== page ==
When businesses decide to invest in mobile app development, they are bombarded with terms they may have never heard before. One of the more popular terms they will pick up is—Native app. But what is it? And will it be the right choice for your business? Read on to find out.
What is a Native app?
A Native app is developed for a specific mobile operating system and is installed directly onto the device. Native apps can be accessed via icons on the device’s home screen. Since native apps are developed for the specific platform, they can benefit from access to device features such as the GPS, camera, compass, contact list, and so on. Simply put, native apps are built according to the guidelines of the mobile device’s operating system.
Native apps are usually able to work very fast as they harness the power of the device processor. Native apps, in some smartphones, can control the device as well as incorporate standard operating-system gestures or app-defined gestures. Moreover, native apps have access to the mobile device’s notification system.
Native app languages
Native apps are written in the language that the mobile operating system will accept. In the case of the iOS platform, Native apps are written in Objective-C or Swift. For Android, Native apps are written in Java or Kotlin, and for Windows, the language is usually C#.
Native app advantages
App performance is crucial for a pleasant user experience. By its very design, Native apps are faster and reliable than other app types. The structure, contents, and visual elements of Native apps are already available on the mobile device, this makes for a smooth experience as everything is instantly loaded. Think of Native apps this way, it is like downloading a website’s content to your phone in one go and then being able to access that content instantly regardless of your phone’s connectivity. So when it comes to performance, few can deny that Native apps are able to provide superior and high-quality performance.
Many experts consider user experience to be the key to an app’s success. For many users, a negative user experience will prevent them from using the app again in a hurry or they may switch to a competitor’s app. Users expect a great experience using an app. Users often prefer that the app’s visual cues, interactions, and controls should be seamlessly integrated with the device platform. This is where Native apps are at an advantage. Native apps are created using the mobile device’s operating system in mind and using the guidelines in them, so native apps can provide a smooth, integrated user experience.
Security is a necessity when it comes to apps and smartphones. A single security breach could leave unprecedented amounts of data vulnerable and accessible to hackers. With Native apps, everything is coded into the app’s infrastructure, as well as being encrypted. A Native app can have an embedded certificate. Native apps are developed using the official API, which is tested extensively. Native apps have longer update release cycles, so it is expected that the updates will have more secure, reliable, and well-tested software.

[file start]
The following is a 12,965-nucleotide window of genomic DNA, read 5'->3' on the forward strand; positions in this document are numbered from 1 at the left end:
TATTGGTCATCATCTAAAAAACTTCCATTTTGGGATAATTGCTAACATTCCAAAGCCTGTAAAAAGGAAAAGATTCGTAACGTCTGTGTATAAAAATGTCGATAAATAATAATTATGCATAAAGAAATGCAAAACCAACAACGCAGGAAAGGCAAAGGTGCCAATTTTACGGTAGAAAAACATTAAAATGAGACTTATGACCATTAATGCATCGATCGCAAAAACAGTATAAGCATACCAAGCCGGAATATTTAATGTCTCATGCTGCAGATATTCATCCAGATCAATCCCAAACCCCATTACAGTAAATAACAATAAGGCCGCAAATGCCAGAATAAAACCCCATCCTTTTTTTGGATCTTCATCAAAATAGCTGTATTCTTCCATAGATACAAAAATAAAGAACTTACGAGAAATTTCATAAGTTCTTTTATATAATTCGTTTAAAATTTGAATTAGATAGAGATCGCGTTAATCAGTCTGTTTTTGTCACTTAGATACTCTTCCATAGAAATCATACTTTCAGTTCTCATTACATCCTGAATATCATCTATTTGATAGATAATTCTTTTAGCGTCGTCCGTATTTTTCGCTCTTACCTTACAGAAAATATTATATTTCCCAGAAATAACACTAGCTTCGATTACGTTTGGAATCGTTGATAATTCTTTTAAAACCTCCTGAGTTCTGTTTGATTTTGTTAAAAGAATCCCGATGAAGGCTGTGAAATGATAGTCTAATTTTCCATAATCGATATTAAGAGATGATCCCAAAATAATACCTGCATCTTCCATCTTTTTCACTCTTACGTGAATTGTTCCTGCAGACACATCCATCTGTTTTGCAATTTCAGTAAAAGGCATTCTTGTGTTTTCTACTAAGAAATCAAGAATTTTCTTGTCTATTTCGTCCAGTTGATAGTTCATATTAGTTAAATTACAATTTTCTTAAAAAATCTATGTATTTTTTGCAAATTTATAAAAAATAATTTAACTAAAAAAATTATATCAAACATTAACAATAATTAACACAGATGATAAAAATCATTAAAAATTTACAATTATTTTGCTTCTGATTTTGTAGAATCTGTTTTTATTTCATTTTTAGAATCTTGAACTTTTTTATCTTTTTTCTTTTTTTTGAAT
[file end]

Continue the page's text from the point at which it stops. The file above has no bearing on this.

Native apps are well-known to have the best speed among all app types. Since Native apps are written in the language best supported by the platform, they run faster and more seamlessly than other apps.
It is unlikely that Google and Apple will drop support from their flagship products, Android and iOS, respectively. So Native apps redeveloped on these operating systems will be fully supported by these tech giants. This entails that Native apps will benefit from the stability of development and maintenance.
As Native apps are built to be integrated into the mobile device’s operating system, they enhance the user experience by increasing the interactivity of the app. The app is much more intuitive as well because it works seamlessly with the specific platform’s UI standards.
Native apps can be accessed at any time and users can use them even when their device is offline. The app will usually show the previously loaded data.
Native app disadvantages
A Native app is developed for a specific mobile device platform, so the codebase they create for the app cannot be shared. An Android Native app will not work on an iOS device and vice versa. So developers have to create different codebases for every platform.
Native apps take more time to develop as the app is built to be compatible with multiple operating systems. This entails a higher development cost as well. The need for different codebases may mean the need for different development teams as well. Since the app has a different codebase for different platforms, maintenance costs also increase. Overall, it takes much longer to develop a Native app.
The Bottom Line
There are many advantages to Native apps. And while the initial development costs may be high, Native apps help businesses save money in the long term by offering a great user experience and high-quality performance.